• Cornerback stayed pretty consistent all afternoon. Quincy Riley and Illinois transfer Tahveon Nicholson were the most common first stringers, with UCF transfer Corey Thornton and UNC transfer Tayon Holloway right behind them. Thornton was most often used corner in nickel sets.
    • Over on the back end at safety, Louisville used a three-man first-team rotation of Devin Neal, plus Tennessee transfer Wesley Walker and Tamarion McDonald. I'd expect M.J. Griffin to slide back into a starting role eventually once fully healthy. 
  • During the position drills, I spent most of my time watching the quarterbacks and receivers, and some of the running backs (I'll shift focus to other position groups in later practices). With Shough coming off of a broken fibula, I fully expected him to not be a full go to start spring ball, or at the very least wear a non-contact practice jersey. This was not the case at all. Not only was he actively participating, you wouldn't have guessed that he was coming off of a major injury by how well he was moving around. When it comes to his ability to throw the ball, he has a very snappy and effortless throwing motion, and more often than not puts it right where he wants it to go. He's the runaway QB1 by far.
  • Let me touch on the other quarterbacks for a moment. Bailey also has some good zip and accuracy on his throws, as well as some solid footwork in the pocket to go along with it. Something I immediately noticed with Clarkson that I didn't see last fall is that his throwing motion looks like he's trying to put a lot of effort behind it. Almost like he's preparing to chuck 50 yards down field every time. It didn't seem to impact his accuracy though, which is still his calling card. One of the best throws of the day came from him in 7-on-7s when he threw the ball to the sideline over a defender in a tight window. Then with Brady, he's got more of an over-the-top throwing motion now, and seems to have dramatically worked on his accuracy issues that I saw in fall camp last year.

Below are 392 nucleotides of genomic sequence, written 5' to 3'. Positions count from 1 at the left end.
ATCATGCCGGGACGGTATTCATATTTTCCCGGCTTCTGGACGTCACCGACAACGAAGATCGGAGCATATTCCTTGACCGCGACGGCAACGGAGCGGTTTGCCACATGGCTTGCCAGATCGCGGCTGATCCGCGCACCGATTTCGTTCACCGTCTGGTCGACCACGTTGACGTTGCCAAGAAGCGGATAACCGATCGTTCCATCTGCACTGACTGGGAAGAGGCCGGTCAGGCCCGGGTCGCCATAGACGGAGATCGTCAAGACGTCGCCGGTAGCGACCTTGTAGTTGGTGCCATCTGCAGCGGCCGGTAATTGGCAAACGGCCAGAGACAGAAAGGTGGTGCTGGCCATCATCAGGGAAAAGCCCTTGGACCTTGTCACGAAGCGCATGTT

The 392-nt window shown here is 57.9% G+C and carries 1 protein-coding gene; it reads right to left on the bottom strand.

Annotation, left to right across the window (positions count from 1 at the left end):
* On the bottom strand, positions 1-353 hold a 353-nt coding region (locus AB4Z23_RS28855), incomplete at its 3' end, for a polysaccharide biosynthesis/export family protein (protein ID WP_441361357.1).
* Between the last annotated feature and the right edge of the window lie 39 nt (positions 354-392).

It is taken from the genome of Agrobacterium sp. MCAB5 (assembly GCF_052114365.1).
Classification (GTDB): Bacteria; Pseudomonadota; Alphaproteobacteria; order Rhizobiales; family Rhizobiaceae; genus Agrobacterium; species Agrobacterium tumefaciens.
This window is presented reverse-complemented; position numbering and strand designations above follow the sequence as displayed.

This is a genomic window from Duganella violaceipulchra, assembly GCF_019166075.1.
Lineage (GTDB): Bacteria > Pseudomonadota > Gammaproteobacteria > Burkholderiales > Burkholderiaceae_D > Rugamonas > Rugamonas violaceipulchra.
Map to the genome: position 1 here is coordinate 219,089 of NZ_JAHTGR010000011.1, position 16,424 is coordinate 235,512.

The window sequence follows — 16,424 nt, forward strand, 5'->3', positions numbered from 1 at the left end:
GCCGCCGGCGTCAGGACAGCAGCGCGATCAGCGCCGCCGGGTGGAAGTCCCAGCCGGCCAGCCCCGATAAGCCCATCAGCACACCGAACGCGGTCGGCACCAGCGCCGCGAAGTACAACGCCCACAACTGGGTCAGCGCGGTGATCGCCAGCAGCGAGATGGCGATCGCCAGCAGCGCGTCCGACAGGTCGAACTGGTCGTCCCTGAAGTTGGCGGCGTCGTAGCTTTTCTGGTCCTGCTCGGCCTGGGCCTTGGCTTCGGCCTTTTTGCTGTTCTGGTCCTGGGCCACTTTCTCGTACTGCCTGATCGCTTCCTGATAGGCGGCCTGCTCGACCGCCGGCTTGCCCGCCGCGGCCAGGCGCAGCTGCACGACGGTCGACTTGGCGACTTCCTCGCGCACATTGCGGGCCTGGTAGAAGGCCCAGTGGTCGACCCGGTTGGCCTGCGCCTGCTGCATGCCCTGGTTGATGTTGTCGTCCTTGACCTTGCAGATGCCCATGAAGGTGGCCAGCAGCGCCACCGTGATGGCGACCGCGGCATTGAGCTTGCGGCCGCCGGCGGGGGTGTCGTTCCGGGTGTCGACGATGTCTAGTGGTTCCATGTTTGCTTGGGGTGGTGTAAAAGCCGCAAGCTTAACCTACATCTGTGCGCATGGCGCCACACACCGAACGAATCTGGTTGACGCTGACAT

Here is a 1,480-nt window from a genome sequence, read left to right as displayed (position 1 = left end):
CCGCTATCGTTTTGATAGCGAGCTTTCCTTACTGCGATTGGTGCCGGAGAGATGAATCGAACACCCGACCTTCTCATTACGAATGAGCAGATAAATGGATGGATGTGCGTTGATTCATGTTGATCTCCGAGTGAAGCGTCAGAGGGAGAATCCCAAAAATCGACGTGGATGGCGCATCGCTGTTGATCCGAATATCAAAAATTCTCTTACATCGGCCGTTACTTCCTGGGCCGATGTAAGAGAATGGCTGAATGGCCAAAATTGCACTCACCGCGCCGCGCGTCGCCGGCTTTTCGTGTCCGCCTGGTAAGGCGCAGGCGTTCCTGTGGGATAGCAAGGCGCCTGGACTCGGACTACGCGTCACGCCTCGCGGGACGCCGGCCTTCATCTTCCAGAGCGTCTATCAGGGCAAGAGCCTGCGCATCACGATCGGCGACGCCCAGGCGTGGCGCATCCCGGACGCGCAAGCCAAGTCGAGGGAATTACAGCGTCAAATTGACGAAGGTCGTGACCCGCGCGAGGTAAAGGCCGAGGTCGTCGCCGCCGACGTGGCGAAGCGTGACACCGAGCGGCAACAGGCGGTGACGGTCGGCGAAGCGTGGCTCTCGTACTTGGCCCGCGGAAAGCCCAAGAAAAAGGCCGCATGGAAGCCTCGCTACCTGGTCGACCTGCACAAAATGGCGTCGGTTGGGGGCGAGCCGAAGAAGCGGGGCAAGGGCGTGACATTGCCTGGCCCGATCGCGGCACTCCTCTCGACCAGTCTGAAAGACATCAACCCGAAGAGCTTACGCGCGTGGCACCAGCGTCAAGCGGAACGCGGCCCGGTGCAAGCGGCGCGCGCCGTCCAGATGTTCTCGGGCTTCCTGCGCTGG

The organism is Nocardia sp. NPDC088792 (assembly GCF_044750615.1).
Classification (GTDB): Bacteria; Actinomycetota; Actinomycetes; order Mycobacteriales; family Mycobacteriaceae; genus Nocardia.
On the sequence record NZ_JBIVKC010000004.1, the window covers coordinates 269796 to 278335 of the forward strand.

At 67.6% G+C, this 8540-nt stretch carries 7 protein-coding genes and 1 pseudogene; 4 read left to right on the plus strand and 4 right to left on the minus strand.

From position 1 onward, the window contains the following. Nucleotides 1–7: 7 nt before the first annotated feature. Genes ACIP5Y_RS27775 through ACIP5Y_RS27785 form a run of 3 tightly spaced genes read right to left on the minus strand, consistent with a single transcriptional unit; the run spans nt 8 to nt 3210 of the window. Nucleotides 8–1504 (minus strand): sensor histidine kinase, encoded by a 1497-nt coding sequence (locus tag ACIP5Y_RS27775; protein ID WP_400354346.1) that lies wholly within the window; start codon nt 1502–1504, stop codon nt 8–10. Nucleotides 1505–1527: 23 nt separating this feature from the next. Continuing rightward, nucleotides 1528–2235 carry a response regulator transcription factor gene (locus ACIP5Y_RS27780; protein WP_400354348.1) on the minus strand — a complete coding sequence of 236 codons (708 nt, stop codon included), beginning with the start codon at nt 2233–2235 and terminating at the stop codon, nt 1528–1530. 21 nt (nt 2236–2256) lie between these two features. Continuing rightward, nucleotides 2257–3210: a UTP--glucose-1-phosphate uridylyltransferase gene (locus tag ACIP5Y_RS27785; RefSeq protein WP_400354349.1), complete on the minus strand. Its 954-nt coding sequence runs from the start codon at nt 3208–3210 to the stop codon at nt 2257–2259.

• The very first things I noticed when I walked into the Trager Center were the builds of both Brooks and Lacy. Brooks is much bigger and longer than I expected, and almost looks like if Kevin Durant gained some weight and played receiver. Lacy is the opposite, and definitely looks shorter than what I remember from watching his highlights (but that's not bad, more in a bit).
  • One quick note from what I noticed about the running backs: Louisville will most certainly have a much more physical run style in 2024. Both Boone and Chaney, who I assume will eventually become RB1 and 2, are certified beefy boys.
  • I have a couple brief notes on the 1-on-1 period before I transition to 7-on-7 and 11-on 11. This period is where is began to see that Lacy can be elite slot receiver in the ACC. Because of his size, his release off the line is insanely fast, and he routinely got quick and easy separation here. Well, except for his rep against Riley, who made a great play on the ball in tight coverage.